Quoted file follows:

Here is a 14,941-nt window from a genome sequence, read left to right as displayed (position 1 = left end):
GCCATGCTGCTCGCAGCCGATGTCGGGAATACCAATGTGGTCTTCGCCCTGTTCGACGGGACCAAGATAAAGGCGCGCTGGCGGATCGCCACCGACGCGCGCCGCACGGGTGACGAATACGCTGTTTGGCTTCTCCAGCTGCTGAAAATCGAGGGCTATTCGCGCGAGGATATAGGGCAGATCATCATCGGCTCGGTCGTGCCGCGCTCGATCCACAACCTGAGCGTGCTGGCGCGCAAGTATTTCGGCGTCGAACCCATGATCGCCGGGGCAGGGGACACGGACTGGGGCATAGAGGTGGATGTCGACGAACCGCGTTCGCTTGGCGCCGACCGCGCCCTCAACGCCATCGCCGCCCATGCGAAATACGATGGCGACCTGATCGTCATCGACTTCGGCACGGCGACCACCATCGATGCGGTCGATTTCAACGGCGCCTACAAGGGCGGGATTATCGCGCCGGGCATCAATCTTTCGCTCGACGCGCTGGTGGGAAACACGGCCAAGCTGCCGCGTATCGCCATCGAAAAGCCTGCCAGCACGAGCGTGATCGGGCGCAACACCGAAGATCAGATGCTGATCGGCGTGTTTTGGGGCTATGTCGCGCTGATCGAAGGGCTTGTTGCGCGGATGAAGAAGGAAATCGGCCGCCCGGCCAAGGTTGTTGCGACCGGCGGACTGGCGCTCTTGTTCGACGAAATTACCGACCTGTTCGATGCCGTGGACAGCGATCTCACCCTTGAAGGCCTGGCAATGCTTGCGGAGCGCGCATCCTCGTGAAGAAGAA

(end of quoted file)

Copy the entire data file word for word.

Here is a 14,941-nt window from a genome sequence, read left to right as displayed (position 1 = left end):
GCCATGCTGCTCGCAGCCGATGTCGGGAATACCAATGTGGTCTTCGCCCTGTTCGACGGGACCAAGATAAAGGCGCGCTGGCGGATCGCCACCGACGCGCGCCGCACGGGTGACGAATACGCTGTTTGGCTTCTCCAGCTGCTGAAAATCGAGGGCTATTCGCGCGAGGATATAGGGCAGATCATCATCGGCTCGGTCGTGCCGCGCTCGATCCACAACCTGAGCGTGCTGGCGCGCAAGTATTTCGGCGTCGAACCCATGATCGCCGGGGCAGGGGACACGGACTGGGGCATAGAGGTGGATGTCGACGAACCGCGTTCGCTTGGCGCCGACCGCGCCCTCAACGCCATCGCCGCCCATGCGAAATACGATGGCGACCTGATCGTCATCGACTTCGGCACGGCGACCACCATCGATGCGGTCGATTTCAACGGCGCCTACAAGGGCGGGATTATCGCGCCGGGCATCAATCTTTCGCTCGACGCGCTGGTGGGAAACACGGCCAAGCTGCCGCGTATCGCCATCGAAAAGCCTGCCAGCACGAGCGTGATCGGGCGCAACACCGAAGATCAGATGCTGATCGGCGTGTTTTGGGGCTATGTCGCGCTGATCGAAGGGCTTGTTGCGCGGATGAAGAAGGAAATCGGCCGCCCGGCCAAGGTTGTTGCGACCGGCGGACTGGCGCTCTTGTTCGACGAAATTACCGACCTGTTCGATGCCGTGGACAGCGATCTCACCCTTGAAGGCCTGGCAATGCTTGCGGAGCGCGCATCCTCGTGAAGAAGAA